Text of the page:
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Study Finds Divorce Improves Creativity for Some

There is a new study on the psychological impact of divorce generated by some universities at any given moment in time. A lot of them are very ideologically motivated, but worse still, they seem to contradict each other at every turn. In fact, any discipline built on honest scholarship should contradict itself. Individuals are complicated, and no uniform principle can be superimposed over them without a significant reduction in meaningfulness. So when we get one divorce study that says men tend to spiral into a depressive hole after their marriages collapse, we must take it into the same context that produced another study: One that shows some individuals (presumably not men) find a creative stride after their divorces.

What does it mean? Who’s right? They are both right. 

A “suprisingly high” number of divorcees reported work-related improvements

Divorce is quite stressful, and it often puts us into a mode in which we are not considering the past or the future but are firmly entrenched in the next big problem that will arise out of a sea of problems. Getting out of the regret and apprehension feedback loop is difficult, but some folks are naturals at it. They report feelings of being “more alive” during stressful periods than others, who isolate and brood. 

But is this really a positive place to be? Are work-related improvements coming at too high of a cost? Is it really true that just because you’re throwing yourself into your work, you are actually doing better than you were before?

Tempering the results with the truth

Being more productive at work at the expense of looking backward or forward is not sustainable psychology. However, in the moment, it could feel like a creative boon because now, you are unencumbered or less encumbered by the relationship, are activating novel problems to solve, and the road forward is going to force your creative juices into overdrive. That does not, however, suggest that working or living in this state is healthy or functional. In fact, it may not be.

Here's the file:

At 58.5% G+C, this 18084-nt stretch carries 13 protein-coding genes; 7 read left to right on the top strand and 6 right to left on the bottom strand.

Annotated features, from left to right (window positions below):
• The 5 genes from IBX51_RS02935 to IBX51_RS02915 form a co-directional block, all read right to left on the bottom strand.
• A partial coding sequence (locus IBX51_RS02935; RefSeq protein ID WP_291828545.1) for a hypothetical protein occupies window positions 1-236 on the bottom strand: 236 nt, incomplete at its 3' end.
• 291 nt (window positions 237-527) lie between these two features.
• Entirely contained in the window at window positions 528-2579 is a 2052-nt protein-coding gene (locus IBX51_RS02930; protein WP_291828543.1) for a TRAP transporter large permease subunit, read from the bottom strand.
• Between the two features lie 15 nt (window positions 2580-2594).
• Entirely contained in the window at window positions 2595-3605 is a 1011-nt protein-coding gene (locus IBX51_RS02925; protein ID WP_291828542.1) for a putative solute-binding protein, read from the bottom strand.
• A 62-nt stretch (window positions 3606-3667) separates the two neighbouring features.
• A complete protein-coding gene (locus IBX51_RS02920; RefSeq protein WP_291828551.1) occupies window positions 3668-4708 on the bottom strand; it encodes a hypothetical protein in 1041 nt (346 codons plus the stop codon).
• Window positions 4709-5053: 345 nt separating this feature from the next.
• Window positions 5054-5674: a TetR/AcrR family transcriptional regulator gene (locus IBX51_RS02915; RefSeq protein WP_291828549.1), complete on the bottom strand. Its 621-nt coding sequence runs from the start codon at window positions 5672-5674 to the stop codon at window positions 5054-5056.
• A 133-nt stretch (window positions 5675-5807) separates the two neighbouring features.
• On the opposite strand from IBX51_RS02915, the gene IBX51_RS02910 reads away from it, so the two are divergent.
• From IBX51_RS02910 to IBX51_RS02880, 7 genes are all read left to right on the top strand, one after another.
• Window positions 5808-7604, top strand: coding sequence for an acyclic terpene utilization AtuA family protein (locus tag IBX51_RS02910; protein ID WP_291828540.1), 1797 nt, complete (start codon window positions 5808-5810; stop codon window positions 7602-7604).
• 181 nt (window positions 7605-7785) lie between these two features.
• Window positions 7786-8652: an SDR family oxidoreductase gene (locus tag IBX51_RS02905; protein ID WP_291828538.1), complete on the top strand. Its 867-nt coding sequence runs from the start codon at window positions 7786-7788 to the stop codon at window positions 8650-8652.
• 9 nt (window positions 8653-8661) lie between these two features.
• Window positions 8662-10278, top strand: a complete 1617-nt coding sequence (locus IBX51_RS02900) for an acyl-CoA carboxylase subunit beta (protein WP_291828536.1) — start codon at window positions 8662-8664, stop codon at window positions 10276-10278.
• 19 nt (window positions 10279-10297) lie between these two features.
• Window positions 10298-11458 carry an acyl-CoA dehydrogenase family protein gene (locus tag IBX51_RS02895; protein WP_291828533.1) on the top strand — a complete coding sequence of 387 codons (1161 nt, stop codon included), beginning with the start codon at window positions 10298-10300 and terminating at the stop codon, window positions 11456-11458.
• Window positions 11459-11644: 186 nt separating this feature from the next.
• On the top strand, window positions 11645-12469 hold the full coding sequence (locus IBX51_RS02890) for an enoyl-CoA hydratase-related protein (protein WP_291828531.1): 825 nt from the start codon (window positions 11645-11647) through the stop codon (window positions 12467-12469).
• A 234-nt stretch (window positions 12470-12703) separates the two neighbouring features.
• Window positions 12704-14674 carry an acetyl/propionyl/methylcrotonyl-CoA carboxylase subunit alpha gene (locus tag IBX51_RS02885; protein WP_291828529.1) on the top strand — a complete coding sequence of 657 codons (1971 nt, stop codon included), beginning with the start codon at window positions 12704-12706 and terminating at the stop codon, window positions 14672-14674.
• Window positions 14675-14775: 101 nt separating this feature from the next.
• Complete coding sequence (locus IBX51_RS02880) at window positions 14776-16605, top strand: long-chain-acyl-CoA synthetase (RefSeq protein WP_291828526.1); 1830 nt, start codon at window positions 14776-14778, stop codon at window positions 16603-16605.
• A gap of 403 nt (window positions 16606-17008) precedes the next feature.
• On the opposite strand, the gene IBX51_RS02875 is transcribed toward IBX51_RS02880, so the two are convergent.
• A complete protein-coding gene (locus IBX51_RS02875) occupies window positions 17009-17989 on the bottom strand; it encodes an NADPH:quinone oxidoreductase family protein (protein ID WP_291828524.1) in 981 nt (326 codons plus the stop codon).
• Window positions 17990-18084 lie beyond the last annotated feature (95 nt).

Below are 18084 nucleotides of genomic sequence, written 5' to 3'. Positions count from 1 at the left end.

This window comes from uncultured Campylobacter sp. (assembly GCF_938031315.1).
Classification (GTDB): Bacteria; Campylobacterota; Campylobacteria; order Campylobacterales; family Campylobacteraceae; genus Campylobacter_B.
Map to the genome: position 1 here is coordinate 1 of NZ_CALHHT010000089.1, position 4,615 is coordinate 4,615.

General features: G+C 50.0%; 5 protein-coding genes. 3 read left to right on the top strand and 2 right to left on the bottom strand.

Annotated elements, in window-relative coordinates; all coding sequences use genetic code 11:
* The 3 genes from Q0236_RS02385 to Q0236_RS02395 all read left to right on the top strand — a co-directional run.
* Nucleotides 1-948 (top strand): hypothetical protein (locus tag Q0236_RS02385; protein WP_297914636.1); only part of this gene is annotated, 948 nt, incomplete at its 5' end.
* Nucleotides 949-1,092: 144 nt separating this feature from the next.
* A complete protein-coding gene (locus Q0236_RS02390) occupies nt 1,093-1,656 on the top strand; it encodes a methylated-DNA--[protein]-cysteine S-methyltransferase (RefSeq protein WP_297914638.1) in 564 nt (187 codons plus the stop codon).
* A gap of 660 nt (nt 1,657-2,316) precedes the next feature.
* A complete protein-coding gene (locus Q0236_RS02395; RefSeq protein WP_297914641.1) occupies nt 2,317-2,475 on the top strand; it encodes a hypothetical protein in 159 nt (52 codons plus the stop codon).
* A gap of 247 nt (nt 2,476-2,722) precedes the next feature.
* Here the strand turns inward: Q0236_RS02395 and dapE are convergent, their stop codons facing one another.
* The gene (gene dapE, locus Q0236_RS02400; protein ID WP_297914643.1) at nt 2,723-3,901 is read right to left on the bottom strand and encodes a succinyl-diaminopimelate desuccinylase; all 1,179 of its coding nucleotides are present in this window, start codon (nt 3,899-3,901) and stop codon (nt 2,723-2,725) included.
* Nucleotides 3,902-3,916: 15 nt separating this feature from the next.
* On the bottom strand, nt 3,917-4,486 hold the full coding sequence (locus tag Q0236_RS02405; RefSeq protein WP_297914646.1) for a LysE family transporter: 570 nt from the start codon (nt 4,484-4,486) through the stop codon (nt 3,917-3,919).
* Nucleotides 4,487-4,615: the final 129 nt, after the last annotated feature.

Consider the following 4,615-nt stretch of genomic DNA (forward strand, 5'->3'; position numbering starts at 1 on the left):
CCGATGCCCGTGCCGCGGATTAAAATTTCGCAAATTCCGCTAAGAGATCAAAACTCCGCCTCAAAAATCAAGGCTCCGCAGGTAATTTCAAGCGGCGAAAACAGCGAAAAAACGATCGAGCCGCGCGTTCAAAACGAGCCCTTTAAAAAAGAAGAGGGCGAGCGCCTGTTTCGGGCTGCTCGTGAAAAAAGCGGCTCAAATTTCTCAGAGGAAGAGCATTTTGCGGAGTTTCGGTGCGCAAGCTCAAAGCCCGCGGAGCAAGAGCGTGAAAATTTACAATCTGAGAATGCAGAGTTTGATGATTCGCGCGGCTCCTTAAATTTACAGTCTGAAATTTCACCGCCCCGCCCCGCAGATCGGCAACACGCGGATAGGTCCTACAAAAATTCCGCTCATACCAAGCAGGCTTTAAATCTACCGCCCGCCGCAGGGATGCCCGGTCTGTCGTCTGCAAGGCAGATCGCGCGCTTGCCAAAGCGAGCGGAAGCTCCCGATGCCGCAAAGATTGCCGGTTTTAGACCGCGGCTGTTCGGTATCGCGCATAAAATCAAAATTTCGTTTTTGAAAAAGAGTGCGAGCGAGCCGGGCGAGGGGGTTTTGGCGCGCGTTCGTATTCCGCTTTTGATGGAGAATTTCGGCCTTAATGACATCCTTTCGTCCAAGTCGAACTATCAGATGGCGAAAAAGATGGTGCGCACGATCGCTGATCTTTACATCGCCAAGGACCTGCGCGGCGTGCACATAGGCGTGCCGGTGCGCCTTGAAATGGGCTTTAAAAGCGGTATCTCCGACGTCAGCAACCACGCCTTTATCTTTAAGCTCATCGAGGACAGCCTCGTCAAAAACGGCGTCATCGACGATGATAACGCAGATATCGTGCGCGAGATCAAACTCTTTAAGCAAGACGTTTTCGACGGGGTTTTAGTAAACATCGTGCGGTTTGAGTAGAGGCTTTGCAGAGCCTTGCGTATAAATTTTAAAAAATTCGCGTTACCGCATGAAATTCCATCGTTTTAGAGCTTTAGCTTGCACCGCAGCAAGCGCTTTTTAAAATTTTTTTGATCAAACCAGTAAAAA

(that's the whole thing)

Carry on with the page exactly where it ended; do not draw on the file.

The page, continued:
On the other hand, those encumbered by a relationship and feeling as though they are just going through the motions may find a healthy creative outlet in focusing on their work. Ultimately, better-at-work is not a metric for psychological health. The issue must be looked at holistically. When you look at it in terms of work production, we are losing a sense of the whole person who may only be patching ugly feelings with chronic activity. That may not be sustainable for most people.

Talk to an Indiana Family Lawyer Today

Considering divorce? Contact Chris Arrington today. We can discuss what moves you need to make before the divorce filing and help you at all stages after the divorce filing. Call today to learn more. 


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